Finding Pride in Rural Healthcare

In a world where LGBTQ+ healthcare can be a struggle, especially in rural areas, Dr. Anthony Carney stands as a beacon of hope. This dedicated nurse practitioner provides affirming primary care for LGBTQ+ patients in a small town clinic at the University of Kentucky. We recently had the pleasure of speaking with Dr. Carney on the Life Support Podcast, and his insights are a must-read for anyone passionate about inclusive healthcare.

Following a Passion to Provide Care

Dr. Carney’s journey to becoming an affirming care provider wasn’t a straight line. It all began with his desire to focus on LGBTQ+ health during his graduate studies. This passion led him to connect with mentors and clinics that specialized in this area. Eventually, his skills and dedication landed him a position at a small-town clinic, allowing him to bring much-needed affirming care directly to a rural community.

What Makes Care Affirming?

But what exactly does affirming care look like? Dr. Carney explains it as recognizing and addressing the unique needs of LGBTQ+ patients. This can range from creating a welcoming and safe environment to using the correct pronouns and offering comprehensive sexual health screenings. Additionally, affirming care provides mental health services specifically tailored to those transitioning genders.

Challenges and Triumphs in Rural Communities

Dr. Carney sheds light on the challenges faced by LGBTQ+ individuals in rural areas. Limited access to affirming services and a constant fear for safety are just a few of the hurdles they encounter. However, Dr. Carney highlights the power of word-of-mouth referrals. By creating a safe space and providing exceptional care, his clinic has attracted patients through positive experiences shared within the community.

Learning Beyond Textbooks

Dr. Carney emphasizes the importance of real-world experience when providing affirming care. Textbooks offer valuable knowledge, but it’s the lived experiences of patients that truly shape a provider’s understanding. Dr. Carney stresses the need to be aware of the social determinants of health and the impact of violence on LGBTQ+ individuals. This allows him to provide holistic care that addresses not just medical issues, but also the social factors that influence well-being.

Making Affirming Care a Reality for All

The interview concludes with Dr. Carney offering valuable advice for healthcare providers who want to create more inclusive environments. He encourages them to:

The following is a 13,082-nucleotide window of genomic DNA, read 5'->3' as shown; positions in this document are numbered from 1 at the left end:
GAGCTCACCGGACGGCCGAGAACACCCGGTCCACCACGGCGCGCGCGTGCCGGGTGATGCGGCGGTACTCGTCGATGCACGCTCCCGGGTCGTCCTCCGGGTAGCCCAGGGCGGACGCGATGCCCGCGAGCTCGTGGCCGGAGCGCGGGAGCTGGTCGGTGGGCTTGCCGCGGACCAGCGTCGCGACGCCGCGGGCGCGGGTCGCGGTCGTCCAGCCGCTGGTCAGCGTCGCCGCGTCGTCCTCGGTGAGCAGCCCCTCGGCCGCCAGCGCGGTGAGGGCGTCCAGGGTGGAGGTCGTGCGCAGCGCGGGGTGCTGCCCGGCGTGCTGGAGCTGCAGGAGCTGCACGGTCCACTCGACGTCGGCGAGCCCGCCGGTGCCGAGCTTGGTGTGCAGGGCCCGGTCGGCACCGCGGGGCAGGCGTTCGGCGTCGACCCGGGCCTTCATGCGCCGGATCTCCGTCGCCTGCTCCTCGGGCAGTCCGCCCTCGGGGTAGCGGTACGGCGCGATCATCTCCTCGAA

• Seek additional training on LGBTQ+ health
  • Utilize online resources
  • Prioritize creating a safe space for patients to express themselves freely

A Brighter Future for LGBTQ+ Healthcare

Dr. Carney’s vision for the future of LGBTQ+ care is one filled with hope. He dreams of a world where more healthcare providers are trained to offer affirming care, LGBTQ+ health topics are a standard part of medical education, and barriers to healthcare access for LGBTQ+ patients are broken down.

Dr. Carney’s dedication and passion are truly inspiring. By sharing his story and insights, he empowers others to advocate for change and create a healthcare system that welcomes and supports everyone, regardless of sexual orientation or gender identity. Let’s continue this conversation and work towards a future where LGBTQ+ healthcare thrives in all communities, big and small.

Life Support Podcast: Gender Affirming Practices in Rural Areas

Elise Winbrock joins Rachel Blanton in a talk with Dr. Anthony about his motivation for practicing LGBTQ+ affirming care in a small town, the importance of affirming care for individuals, and how to create LGBTQ+ friendly healthcare spaces.

Anthony LeonFinding Pride in Rural Healthcare

The Importance of Youth Mental Health

Mental health has become a constant topic of discussion in recent times, especially when it comes to youth mental health. The Surgeon General of the United States has stated that mental health challenges are the leading cause of disability and life outcomes for young people. Unfortunately, there has been a significant increase in certain mental health disorders in youth, including depression, anxiety, and suicidal ideation. This issue has been further amplified by the COVID-19 pandemic.

The American Academy of Child and Adolescent Psychiatry, the American Academy of Pediatrics, and the Children’s Hospital have declared the decline in child and adolescent mental health due to the pandemic as a national emergency. These leading health agencies are urging the rest of the country and the world to take immediate action.

The Impact of the Pandemic on Youth Mental Health

The pandemic has had a profound impact on the mental health of youth. According to the American Psychological Association, there has been a 25% increase in emergency room visits for mental health issues among children from March to October 2020. Additionally, a survey conducted among parents showed that over 70% of them believed that the pandemic had taken a toll on their children’s mental health. Approximately 69% of parents considered it to be the worst thing that had ever happened in their children’s lives.